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After a year of the pandemic, an exhibition traces mask-wearing

Over recent months, the mask has become one of our everyday objects. So much so that the Westminster Menswear Archive has decided to dedicate a digital exhibition, opening next month, to the ubiquitous anti-covid accessory, often a source of faux-pas, misunderstandings and disputes.


Just a year ago, it was the exclusive domain of health care workers. The mask has rapidly evolved from a piece of personal medical protective equipment to an accessory that is carefully chosen for its usefulness and its aesthetic.

The Westminster Menswear Archive will trace this evolution through “Undercover: From Necessity to Luxury: The Evolution of Face Coverings During Covid-19″.

This virtual exhibition is based on 52 masks from brands such as Balenciaga, Adidas and Louis Vuitton but also from the Metropolitan Police of London and the Manchester City soccer club.

The exhibition will also look at how quickly the fashion industry joined the collective effort by converting their textile mills to assembly-line mask manufacturing.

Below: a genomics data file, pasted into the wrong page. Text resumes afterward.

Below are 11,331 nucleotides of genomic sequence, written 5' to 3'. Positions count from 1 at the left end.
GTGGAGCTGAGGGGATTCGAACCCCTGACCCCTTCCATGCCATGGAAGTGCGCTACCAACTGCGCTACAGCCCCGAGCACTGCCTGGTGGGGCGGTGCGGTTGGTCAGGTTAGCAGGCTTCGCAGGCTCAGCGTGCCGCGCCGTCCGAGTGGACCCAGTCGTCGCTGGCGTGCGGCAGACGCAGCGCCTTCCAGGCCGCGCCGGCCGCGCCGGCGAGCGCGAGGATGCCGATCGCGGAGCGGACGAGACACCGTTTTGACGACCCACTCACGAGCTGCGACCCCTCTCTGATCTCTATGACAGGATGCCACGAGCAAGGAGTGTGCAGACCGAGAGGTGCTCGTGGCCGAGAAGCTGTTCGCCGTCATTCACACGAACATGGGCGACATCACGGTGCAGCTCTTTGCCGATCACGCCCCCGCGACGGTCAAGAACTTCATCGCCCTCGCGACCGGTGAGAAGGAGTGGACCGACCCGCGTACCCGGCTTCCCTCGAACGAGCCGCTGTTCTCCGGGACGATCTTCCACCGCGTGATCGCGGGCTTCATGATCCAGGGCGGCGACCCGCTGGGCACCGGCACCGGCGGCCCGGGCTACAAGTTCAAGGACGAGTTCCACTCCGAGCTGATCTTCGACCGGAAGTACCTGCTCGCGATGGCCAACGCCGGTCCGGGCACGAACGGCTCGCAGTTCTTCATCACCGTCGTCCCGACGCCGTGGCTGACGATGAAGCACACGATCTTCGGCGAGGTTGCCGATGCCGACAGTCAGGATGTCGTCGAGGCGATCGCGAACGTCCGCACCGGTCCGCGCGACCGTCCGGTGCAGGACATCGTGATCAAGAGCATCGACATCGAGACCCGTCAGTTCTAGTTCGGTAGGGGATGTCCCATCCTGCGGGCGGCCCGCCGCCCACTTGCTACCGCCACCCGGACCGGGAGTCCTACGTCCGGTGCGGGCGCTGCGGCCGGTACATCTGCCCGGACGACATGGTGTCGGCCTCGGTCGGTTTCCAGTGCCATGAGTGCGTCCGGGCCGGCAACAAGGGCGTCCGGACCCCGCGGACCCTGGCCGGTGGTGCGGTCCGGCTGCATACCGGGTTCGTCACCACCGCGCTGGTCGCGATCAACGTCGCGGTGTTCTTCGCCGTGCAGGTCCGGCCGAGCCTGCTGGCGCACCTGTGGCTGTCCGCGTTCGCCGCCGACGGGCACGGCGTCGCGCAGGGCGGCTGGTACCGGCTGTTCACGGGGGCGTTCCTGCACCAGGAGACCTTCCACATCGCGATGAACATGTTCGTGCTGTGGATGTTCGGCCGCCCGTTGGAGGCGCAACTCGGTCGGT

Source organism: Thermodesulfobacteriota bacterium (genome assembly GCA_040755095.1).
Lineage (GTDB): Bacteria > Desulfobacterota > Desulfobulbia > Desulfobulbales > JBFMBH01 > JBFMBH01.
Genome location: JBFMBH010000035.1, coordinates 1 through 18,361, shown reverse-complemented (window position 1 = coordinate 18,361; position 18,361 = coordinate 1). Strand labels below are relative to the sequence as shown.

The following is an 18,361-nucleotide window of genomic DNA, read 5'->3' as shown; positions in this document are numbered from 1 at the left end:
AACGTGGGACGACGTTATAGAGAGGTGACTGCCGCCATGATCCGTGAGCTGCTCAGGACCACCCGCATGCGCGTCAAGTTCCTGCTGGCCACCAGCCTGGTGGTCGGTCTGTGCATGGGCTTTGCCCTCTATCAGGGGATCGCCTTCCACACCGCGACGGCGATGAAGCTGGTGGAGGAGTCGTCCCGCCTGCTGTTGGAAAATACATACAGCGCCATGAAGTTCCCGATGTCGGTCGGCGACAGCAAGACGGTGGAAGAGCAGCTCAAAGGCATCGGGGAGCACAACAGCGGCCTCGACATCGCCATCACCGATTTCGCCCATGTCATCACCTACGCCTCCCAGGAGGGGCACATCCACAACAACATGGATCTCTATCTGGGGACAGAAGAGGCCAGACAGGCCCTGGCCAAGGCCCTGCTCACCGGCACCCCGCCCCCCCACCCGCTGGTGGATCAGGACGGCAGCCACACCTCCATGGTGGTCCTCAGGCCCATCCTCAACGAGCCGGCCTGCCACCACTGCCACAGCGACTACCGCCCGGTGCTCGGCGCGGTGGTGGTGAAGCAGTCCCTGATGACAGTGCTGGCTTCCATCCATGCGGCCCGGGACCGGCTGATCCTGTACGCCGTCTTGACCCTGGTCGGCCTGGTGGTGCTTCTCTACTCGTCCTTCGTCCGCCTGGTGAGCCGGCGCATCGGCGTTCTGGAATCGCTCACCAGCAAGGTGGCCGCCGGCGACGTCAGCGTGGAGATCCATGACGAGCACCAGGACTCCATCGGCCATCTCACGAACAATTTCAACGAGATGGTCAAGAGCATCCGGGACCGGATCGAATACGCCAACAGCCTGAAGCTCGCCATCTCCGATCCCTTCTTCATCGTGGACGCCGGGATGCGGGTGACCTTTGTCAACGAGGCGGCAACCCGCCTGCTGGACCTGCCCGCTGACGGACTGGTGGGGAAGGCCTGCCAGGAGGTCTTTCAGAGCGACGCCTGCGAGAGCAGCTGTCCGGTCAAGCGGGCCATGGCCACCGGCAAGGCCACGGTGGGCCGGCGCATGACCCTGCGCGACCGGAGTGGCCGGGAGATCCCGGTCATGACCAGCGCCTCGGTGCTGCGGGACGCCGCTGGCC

While they were hailed for their virtuous actions, they quickly saw an opportunity to strengthen their brand image by creating customized face protection.

To the delight of fashionistas who have abandoned generic surgical masks for more extravagant models, like those shown on display in “Undercover.”

An accessory subject to controversy

“The public attitude to masks over the last 12 months has hardened,” Andrew Groves, the co-curator of the exhibition, explained to the Guardian. “For such an unassuming and uncomplicated object, they have quickly become a symbolic and contentious artefact.”

Japanese tennis player Naomi Osaka understood this perfectly and took advantage of her matches at the US Open to wear masks denouncing police violence in the United States.


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While the mask has become a political weapon for some, it has also become a concern for its ecological impact.Dutch researchers recently sounded the alarm with a non-exhaustive list of the many animals that have fallen victim to humans’ use of disposable protective equipment.

The Westminster Menswear Archive’s virtual exhibition will address this issue through a dedicated photographic presentation entitled “Undercover.

From Necessity to Debris: The Pollution of Face Coverings During Covid-19.” The public will be able to discover 365 pictures taken during the last year, featuring surgical masks thrown in the street. Something to raise awareness.

“Undercover” launches May 11 on the website of the Westminster Menswear Archive.

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